24-30 November 2017 #885

Backlash against the backlash

Elected autocrats in democracies threaten press freedom worldwide
Sonia Awale in Johannesburg

All photos: Sonia Awale
American economist Joseph Stiglitz and Sheila Coronel of Columbia University during Stiglitz's keynote address at the Global Investigative Journalism Conference last week.

Across the globe elected populist leaders increasingly manipulate the media to rise to power and dismantle the institutions of democracy and the free press to consolidate their authority. This new breed of autocrats do not need to jail or kill journalists, they just force the media to self-censor with threats, blackmail and pressure on advertisers.

That was the underlying theme at the 10th Global Investigative Journalism Conference held here last week, while a military coup rocked neighbouring Zimbabwe deposing Robert Mugabe after 37 years in power. Nearly 1,200 journalists from 130 countries took part, sharing their experiences of investigating stories in countries with elected autocrats.

“We are facing global backlash on the things we hold dear: transparency, free and independent news media, the ability to hold our leaders accountable. Despite this, there is more investigative journalism than ever before. We are the backlash against the backlash,” said David Kaplan, whose Global Investigative Journalism Network organised the conference.

In one of the most impactful sessions, the mood turned sombre when Sheila Coronel of Columbia University said: “Many of the killings of journalists are ironically taking place in democracies. Mexico is a democracy, in my own country the Philippines, over 100 journalists have been killed all in an era of democracy.”

Since being elected president in 2016, Rodrigo Duterte of Philippines has ordered a war on drugs that has so far killed 12,000 Filipinos, including teenagers and children. Journalists who report on this are threatened.

(From L-R) David Kay Johnstone, author of ''The Making of Donald Trump, Thanduxolo JIka of the Sunday Times, Patricia Evangelista, multimedia journalist with Rappler and Ritu Sarin of the Indian Express during the plenary 'Investigating the new autocrats'.

Patricia Evangelista of the portal Rappler investigated the story of a slum family in Manila in which a father celebrating one of his children's birthday was gunned down in cold blood in front of his 12-year-old daughter. Said Evangelista: “Murder has become a meme in Manila ... it is not that we don’t understand human rights. The trouble is that one day we decided that some people aren’t human.”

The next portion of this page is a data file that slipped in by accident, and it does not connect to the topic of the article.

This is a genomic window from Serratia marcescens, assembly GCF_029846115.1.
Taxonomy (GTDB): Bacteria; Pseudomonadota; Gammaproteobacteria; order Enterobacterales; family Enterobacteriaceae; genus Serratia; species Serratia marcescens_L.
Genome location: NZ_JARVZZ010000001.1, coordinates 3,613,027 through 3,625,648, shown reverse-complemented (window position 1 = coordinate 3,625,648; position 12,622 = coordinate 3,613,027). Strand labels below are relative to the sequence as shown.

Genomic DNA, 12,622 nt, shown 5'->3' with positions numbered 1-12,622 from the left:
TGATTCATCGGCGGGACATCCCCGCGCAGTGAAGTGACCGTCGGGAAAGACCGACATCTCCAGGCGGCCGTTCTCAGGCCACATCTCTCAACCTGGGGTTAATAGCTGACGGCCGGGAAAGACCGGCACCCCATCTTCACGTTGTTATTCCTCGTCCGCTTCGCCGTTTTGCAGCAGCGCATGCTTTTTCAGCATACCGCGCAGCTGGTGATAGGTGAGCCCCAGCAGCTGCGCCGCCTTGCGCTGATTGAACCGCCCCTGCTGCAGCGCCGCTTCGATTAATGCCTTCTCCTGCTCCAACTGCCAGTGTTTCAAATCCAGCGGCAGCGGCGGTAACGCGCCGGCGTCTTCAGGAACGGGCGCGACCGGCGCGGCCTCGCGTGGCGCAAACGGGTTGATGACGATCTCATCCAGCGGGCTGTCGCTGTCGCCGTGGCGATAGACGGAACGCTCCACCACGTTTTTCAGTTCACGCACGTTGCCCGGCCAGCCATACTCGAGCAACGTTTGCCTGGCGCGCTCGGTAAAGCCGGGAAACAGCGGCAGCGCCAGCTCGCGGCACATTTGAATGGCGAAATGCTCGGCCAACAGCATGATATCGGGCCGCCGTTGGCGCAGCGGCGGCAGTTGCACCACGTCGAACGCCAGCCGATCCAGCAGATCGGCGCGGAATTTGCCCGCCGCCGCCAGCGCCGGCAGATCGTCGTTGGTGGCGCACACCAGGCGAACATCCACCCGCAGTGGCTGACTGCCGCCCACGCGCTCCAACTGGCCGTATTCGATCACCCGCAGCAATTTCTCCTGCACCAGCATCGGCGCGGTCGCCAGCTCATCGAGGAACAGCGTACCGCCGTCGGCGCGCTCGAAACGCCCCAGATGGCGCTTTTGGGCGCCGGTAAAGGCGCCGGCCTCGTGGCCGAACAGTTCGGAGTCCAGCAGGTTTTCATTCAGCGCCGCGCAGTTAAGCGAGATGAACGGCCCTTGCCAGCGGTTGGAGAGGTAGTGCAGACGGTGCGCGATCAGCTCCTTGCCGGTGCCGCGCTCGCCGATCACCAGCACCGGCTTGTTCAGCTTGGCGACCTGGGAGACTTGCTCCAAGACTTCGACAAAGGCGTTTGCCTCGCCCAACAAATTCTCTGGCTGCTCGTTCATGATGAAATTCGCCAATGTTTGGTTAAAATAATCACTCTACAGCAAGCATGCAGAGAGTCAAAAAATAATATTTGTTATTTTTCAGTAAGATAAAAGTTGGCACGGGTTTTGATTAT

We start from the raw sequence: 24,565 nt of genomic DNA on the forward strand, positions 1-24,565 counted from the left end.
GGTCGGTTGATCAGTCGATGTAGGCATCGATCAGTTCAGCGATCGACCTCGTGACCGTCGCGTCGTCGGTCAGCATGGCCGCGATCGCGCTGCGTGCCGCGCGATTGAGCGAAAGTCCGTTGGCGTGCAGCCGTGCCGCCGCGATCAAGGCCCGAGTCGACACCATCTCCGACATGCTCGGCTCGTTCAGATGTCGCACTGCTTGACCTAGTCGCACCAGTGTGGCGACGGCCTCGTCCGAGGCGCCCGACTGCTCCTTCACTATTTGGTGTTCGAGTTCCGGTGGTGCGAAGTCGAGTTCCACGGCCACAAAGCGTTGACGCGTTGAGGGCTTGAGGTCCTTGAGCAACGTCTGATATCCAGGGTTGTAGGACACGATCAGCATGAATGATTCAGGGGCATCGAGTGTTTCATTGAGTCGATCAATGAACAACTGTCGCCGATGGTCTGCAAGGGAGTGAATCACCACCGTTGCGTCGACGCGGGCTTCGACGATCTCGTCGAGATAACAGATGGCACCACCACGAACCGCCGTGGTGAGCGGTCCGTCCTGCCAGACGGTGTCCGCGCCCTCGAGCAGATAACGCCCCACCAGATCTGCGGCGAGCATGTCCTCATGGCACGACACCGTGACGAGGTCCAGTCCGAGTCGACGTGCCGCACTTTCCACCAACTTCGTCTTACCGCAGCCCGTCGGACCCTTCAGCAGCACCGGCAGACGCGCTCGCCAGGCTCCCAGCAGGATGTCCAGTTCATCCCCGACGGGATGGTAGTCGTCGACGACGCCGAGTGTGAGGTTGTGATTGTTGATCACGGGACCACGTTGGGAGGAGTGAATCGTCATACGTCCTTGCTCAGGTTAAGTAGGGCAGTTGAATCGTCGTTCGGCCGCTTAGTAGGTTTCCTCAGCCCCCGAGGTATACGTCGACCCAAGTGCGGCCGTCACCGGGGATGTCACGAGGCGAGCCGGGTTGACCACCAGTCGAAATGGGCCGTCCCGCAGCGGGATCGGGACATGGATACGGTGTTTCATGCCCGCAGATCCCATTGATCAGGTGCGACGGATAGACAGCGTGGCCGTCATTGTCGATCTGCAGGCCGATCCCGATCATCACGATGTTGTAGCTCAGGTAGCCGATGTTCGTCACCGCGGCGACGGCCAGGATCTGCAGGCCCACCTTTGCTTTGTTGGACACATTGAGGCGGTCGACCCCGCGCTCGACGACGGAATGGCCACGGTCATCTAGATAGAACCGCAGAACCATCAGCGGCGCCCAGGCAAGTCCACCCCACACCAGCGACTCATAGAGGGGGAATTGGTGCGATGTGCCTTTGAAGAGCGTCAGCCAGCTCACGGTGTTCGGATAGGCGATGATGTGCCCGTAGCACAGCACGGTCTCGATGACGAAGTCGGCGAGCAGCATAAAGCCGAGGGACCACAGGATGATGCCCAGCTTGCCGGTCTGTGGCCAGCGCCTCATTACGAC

Marcela Turati has reported on drugs and crime for the Quinto Elemento Lab in Mexico, one of the most dangerous countries to be a journalist in the world today. More than 100 have been killed here in the past 15 years, and Turati says many of her colleagues are resigned to their fate.

"Mexico is where more journalists have been killed in a country supposedly in peace time. It is really easy to harm journalists, and we have tried many ways to protect them ... but we don't know what to do anymore," she admitted.

Journalists in India, are also facing a backlash from Hindu nationalists after exposing government corruption and malpractice. The other democracy, the United States, continues to face challenges of fake news and an elected president who, in the words of Joseph Stiglitz winner of a Nobel Prize for Economics, is the “money launderer in chief”.

Keith Richburg, Director of the Journalism and Media Studies Centre at the University of Hong Kong said that the voice of countries that used to be champions of democracy are being muted in the face of China’s growing economic power. He said: “The situation for journalists in China is as bad as it could possibly be as China becomes stronger. I only see it getting worse as America retreats from the world.”

Investigative and conflict reporters from Azerbaijan, Ethiopia and Burma listed the problems they faced doing journalism under repressive regimes, and said collaboration was the best way to defeat censorship, protect stories and deliver the message. The Panama Papers and Paradise Papers were cited as examples of cross-border team work between networks of journalists to expose fraud, tax evasion and money laundering by the world’s most powerful individuals and institutions.

Said Stiglitz: “Investigative journalism is a part of our democratic system of checks and balances to build open societies. There are enough investigative stories to keep us busy for the next 50 years. My hope is that they can expose the dangers of Trump-like people to our society, democracy and economy and help us return to a new progressive era.”